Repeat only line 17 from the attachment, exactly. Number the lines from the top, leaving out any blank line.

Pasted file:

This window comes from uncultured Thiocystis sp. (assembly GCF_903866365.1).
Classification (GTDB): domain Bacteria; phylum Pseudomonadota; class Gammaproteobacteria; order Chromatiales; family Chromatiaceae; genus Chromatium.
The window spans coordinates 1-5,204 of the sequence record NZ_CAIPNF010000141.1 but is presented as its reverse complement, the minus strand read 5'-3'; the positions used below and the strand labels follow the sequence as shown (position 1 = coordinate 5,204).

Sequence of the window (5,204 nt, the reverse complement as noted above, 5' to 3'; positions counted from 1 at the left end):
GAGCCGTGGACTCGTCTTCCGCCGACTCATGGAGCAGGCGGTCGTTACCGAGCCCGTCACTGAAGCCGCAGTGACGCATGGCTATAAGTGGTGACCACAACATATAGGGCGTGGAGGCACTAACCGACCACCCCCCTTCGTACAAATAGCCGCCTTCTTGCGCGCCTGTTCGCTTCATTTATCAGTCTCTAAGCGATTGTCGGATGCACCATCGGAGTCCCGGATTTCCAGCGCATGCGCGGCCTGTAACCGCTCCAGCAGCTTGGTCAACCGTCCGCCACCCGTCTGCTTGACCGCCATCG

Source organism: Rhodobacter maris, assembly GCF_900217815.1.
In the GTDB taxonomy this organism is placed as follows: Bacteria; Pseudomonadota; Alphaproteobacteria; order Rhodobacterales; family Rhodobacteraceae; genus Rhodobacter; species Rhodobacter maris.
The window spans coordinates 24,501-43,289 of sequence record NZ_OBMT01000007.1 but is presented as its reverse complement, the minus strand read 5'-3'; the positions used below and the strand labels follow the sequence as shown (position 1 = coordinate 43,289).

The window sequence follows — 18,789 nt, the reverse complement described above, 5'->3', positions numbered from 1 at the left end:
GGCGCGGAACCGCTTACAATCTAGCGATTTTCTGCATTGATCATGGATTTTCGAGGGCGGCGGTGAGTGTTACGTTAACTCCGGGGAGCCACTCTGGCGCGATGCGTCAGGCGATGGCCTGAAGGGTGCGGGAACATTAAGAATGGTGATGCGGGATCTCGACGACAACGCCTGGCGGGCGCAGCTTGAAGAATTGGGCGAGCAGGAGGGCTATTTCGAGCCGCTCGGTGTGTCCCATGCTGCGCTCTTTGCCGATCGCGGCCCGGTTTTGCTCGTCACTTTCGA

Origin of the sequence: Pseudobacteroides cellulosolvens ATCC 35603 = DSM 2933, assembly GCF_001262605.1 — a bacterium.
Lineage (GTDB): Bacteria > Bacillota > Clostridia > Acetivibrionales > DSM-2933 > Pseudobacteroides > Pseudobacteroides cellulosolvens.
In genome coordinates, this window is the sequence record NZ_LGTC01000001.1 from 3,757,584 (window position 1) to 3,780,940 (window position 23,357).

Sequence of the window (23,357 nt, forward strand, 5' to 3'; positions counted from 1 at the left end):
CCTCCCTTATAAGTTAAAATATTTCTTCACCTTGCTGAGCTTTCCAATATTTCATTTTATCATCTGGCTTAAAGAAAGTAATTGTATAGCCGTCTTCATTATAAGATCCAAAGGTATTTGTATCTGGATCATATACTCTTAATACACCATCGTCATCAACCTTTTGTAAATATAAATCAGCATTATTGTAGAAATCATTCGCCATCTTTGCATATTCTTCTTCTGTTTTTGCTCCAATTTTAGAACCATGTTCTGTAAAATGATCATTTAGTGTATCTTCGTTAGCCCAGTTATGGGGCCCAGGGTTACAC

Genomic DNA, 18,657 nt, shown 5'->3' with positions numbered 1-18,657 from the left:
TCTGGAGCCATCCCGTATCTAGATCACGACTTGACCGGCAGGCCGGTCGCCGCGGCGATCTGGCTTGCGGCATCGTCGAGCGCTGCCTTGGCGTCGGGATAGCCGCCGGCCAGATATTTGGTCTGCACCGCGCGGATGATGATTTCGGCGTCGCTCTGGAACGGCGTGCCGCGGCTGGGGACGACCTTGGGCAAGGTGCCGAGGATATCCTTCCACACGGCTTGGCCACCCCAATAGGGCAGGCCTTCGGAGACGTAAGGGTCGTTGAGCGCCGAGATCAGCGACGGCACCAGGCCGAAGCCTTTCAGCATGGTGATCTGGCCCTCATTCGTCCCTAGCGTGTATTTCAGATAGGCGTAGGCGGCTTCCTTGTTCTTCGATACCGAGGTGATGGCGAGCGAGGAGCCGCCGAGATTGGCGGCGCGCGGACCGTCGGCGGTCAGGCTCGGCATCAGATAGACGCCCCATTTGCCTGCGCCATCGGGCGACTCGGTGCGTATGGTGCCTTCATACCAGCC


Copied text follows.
TCTGGAGCCATCCCGTATCTAGATCACGACTTGACCGGCAGGCCGGTCGCCGCGGCGATCTGGCTTGCGGCATCGTCGAGCGCTGCCTTGGCGTCGGGATAGCCGCCGGCCAGATATTTGGTCTGCACCGCGCGGATGATGATTTCGGCGTCGCTCTGGAACGGCGTGCCGCGGCTGGGGACGACCTTGGGCAAGGTGCCGAGGATATCCTTCCACACGGCTTGGCCACCCCAATAGGGCAGGCCTTCGGAGACGTAAGGGTCGTTGAGCGCCGAGATCAGCGACGGCACCAGGCCGAAGCCTTTCAGCATGGTGATCTGGCCCTCATTCGTCCCTAGCGTGTATTTCAGATAGGCGTAGGCGGCTTCCTTGTTCTTCGATACCGAGGTGATGGCGAGCGAGGAGCCGCCGAGATTGGCGGCGCGCGGACCGTCGGCGGTCAGGCTCGGCATCAGATAGACGCCCCATTTGCCTGCGCCATCGGGCGACTCGGTGCGTATGGTGCCTTCATACCAGCC